A congressman for Georgia has proposed legislation that would give victims of attacks rights to identify hackers and disrupt attacks.
This should put a smile on the lips of anyone who's spending the day hardening servers against the Apache Struts vulnerability that's being exploited all over the place. There's a congressman who wants victims of computer attacks to be able to return the favor and hack back.
Rep. Tom Graves (R-Ga.) proposed a bill last week, the Active Cyber Defense Certainty Act, that would amend the CFAA to give victims of computer intrusions some new rights.
Don't get too excited. Even if the bill passes, overworked IT security folks aren't going to be allowed to send a damaging payload into the offending computer to bring it down forever and ever amen. As many dreams as that would fulfill, that notion will remain a dream, as it should.
Basically, if passed the bill will let the victim of an attack snoop around inside the attacking computer "to gather information in order to establish attribution of criminal activity to share with law enforcement or to disrupt continued unauthorized activity against the victim’s own network."
While the last part might seem to offer a bit of carte blanche for those hacking back, the bill includes some restricting caveats. Those taking action against an offending hacker won't be allowed take actions that "destroy the information stored on a computers of another," "causes physical injury to another person," or "creates a threat to the public health or safety."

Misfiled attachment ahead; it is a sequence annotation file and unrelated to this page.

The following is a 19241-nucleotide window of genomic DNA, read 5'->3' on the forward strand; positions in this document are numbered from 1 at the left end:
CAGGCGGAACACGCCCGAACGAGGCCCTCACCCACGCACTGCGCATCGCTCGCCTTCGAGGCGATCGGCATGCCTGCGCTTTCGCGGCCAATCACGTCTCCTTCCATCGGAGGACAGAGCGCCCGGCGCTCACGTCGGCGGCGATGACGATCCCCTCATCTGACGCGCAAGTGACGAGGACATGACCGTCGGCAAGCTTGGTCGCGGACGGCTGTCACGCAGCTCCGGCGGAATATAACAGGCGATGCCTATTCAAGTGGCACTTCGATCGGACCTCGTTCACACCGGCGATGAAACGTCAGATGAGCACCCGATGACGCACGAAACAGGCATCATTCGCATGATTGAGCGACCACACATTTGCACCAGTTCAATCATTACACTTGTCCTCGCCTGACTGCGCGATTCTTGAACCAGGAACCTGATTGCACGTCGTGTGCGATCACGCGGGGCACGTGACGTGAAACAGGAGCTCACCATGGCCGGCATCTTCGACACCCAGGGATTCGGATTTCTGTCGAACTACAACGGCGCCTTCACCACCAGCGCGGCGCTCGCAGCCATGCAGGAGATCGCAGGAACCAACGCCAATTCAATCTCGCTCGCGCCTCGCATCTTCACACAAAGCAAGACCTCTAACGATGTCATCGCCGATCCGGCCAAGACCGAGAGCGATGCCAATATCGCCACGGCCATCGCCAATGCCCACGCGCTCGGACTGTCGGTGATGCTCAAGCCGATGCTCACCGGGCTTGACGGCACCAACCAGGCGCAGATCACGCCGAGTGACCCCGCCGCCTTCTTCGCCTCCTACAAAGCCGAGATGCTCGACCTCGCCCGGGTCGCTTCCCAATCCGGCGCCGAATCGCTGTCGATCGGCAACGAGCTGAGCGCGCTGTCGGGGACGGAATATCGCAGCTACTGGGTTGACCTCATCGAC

According to Graves, the bill is based on a self-defense premise.
"This bill is about empowering individuals to defend themselves online, just as they have the legal authority to do during a physical assault. While the bill doesn't solve every problem, it's an important first step. I hope my bill helps individuals defend themselves against cybercriminals while igniting a conversation that leads to more ideas and solutions that address this growing threat."
As inticing as it is, this bill probably isn't such a good idea, as it seems to bypass due process, and as Tim Cushing at Techdirt put it, "'Empowering individuals' through federal law can go sideways in a flash."
I can't speak for anyone else, but I'm pretty sure I don't want anyone, no matter how well meaning, to mistake me for a hacker and start poking around inside my computers, even if they do promise to obey Google's law and "do no evil" while they're there.